The CD copy of All-Time Hits displaying all 11 tracks. The titles that have an asterisk to their left indicate the bonus songs found only on the CD. Considering how obscure Ray's 1983 studio album for Mercury happens to be it always puzzled me as to why only "My Dad" appeared on this compilation and nothing else from that album...instead choosing a couple of his RCA recordings to represent the early '80s period. Don't get me wrong, though...the inclusion of "One More Last Chance" is most certainly a welcome addition. Given that "My Dad" appears it's still a mystery as to why his 1983 studio album, Me, has never made it's debut on CD or even Mp3 yet. Polygram, the label that issued this in 1996, certainly had the capability of including songs from the 1983 album or else "My Dad" wouldn't have made an it's odd that they, nor Mercury itself, have ever thought to reissue Me. One thing about this collection that can't be said for other compilations issued on Ray Stevens is this one features single releases only. Every track on here found it's way onto the pop or country music charts. Usually the compilation releases included album tracks, chosen seemingly at random, along side the actual single releases. This practice raised awareness for a lot of recordings by Ray Stevens that were originally meant as album cuts.

Yes, this is the cassette copy...the one I purchased at the local Wal-Mart store back in 1996. It's still in excellent shape. I never handle cassettes, CD's, or vinyl singles and LP's in a rough manner or toss them around, etc. I guess the only strike against this collection is the lack of liner notes. I've become spoiled by the liner note concept that accompanies a lot of music collections even though, strangely enough, I never cared one way or another if something featured liner notes or not; but since I've gotten older and have seen a lot of liner notes and articles about Ray that are more fiction than fact it's becoming something of an interest of mine if a compilation features liner notes or not. The thing about liner notes is the subjective nature of the authors, which I don't mind, I'd be more offended to see negative criticisms...but the thing I'd noticed about liner notes is the passing of misinformation and the omission of information. Bios found on Ray omit the fact that Ray recorded an album for Mercury Records in 1983 and the label released several singles on him throughout the bulk of 1984 prior to his departure to MCA and his relaunch as a country comic. Liner notes often omit that Ray had more than a couple of hit recordings for RCA and Warner some liner notes only a couple of songs are highlighted during an entire 7 year time span (1976-1983) and this sort of lack of information does a disservice to any new fan of Ray's and it's maddening to long time fans that don't appreciate seeing his catalog of music go overlooked. So it's great if a CD has liner notes but it's also wise on the reader or the fan's part to do research for themselves, too. I was once a new fan of his...and my only exposure to his music happened to be what appeared on the CD's available in retail stores and the several cassette tapes originally owned by my grandparent's. If I remained content on just enjoying the songs on those projects I'd be missing out on a LOT of other great recordings from his career. Some prefer just to listen to a handful of recordings by him (recordings from the mid '80s primarily) and dismiss anything else he's recorded. 1987's Greatest Hits on MCA and Greatest Hits, Volume Two contain the recordings that are associated heavily with Ray...and therefore those compilations have gotten the most sales.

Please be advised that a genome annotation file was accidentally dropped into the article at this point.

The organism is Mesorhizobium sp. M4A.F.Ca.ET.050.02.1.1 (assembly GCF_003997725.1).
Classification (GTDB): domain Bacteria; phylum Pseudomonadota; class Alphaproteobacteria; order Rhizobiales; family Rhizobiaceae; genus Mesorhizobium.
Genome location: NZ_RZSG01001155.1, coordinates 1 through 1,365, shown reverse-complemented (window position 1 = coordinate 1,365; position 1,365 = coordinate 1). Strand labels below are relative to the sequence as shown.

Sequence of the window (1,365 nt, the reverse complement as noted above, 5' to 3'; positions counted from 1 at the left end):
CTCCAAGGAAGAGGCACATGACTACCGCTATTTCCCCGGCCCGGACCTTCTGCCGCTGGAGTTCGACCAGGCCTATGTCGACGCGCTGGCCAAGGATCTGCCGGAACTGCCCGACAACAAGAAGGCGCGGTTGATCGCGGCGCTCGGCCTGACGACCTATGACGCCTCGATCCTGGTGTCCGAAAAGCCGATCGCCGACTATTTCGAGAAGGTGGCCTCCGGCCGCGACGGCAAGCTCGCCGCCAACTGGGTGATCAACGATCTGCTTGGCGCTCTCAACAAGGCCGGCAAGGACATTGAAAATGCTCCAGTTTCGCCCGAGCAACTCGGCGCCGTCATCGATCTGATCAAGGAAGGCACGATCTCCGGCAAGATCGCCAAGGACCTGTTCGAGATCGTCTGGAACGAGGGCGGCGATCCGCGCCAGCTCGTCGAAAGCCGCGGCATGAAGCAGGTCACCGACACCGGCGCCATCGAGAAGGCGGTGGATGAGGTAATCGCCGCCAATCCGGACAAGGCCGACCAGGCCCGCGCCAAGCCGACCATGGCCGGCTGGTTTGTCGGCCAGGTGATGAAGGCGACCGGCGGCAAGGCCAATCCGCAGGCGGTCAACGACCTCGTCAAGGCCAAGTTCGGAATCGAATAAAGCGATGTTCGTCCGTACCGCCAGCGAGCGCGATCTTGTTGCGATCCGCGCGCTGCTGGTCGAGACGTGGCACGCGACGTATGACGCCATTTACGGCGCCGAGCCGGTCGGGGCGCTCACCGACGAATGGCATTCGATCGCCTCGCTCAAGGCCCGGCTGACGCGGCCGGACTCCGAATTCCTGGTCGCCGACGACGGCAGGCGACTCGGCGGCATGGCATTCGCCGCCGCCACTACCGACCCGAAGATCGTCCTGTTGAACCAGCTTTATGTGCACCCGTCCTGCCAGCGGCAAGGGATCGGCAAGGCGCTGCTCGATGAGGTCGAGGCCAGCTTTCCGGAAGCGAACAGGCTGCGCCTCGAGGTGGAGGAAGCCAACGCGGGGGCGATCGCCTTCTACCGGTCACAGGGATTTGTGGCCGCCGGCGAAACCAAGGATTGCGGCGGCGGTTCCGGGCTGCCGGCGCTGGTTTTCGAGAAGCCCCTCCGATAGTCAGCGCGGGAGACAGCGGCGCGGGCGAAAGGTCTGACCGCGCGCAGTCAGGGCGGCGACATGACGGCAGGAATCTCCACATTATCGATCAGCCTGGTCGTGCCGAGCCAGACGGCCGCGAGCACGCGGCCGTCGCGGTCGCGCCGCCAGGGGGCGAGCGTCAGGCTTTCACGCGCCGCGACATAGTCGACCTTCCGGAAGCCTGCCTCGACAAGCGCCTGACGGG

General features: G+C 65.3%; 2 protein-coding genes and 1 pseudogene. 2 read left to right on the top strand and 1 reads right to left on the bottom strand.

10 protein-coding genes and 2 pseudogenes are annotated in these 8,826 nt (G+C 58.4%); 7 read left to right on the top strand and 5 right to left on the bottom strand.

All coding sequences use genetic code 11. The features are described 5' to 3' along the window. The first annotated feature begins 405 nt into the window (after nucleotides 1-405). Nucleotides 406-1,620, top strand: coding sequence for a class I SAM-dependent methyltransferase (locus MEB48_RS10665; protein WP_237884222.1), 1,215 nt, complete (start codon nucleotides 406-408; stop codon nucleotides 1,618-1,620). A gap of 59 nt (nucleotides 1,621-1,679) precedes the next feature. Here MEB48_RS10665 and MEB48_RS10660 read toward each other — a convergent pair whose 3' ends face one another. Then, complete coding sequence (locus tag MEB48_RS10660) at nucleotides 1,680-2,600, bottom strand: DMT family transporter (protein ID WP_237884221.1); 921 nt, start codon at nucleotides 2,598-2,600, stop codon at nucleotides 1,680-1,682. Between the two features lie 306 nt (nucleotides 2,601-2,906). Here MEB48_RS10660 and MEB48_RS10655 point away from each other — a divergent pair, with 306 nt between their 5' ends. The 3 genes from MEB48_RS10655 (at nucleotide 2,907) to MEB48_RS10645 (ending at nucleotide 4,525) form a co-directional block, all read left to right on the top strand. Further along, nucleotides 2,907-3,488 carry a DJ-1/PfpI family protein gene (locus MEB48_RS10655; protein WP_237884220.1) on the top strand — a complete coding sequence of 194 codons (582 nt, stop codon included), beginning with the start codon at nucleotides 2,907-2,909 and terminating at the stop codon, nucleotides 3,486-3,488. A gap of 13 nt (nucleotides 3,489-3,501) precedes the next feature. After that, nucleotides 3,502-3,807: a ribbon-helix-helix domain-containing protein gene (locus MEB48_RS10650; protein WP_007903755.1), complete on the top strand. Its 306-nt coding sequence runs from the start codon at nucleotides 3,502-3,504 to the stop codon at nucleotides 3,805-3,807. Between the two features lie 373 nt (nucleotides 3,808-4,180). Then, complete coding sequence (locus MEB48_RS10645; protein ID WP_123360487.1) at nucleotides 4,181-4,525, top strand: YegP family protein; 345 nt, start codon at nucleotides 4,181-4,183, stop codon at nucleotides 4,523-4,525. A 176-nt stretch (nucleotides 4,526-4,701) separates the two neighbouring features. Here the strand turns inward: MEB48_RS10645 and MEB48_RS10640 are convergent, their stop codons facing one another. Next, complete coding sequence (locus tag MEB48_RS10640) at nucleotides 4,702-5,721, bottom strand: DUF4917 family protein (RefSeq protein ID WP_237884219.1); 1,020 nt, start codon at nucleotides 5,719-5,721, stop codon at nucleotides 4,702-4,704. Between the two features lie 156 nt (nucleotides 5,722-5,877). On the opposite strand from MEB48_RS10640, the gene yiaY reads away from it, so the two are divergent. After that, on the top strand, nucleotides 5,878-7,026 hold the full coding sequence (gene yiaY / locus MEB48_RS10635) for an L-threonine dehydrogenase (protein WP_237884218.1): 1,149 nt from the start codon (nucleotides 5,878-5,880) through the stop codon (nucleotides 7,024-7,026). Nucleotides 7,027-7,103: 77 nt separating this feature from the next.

The liner notes for the Platinum 1987 album, however, doesn't mention that the recording of "Ahab the Arab" is from 1969. The author mentions the song was a hit in 1962...but this naturally suggests to a new fan that the recording they're hearing is from 1962. I didn't learn that the recording was from 1969 until some point in the 1990s...I had gotten the Mercury cassette titled Funny Man and heard his early '60s recordings for the very first time and that's how I heard "Ahab the Arab", the original recording, for the very first time. The cassette features a bearded Ray Stevens on the cover...looking nothing like he did in the early '60s...which fits in with the overall theme of this blog entry spotlighting compilation albums featuring misleading images of Ray on the cover.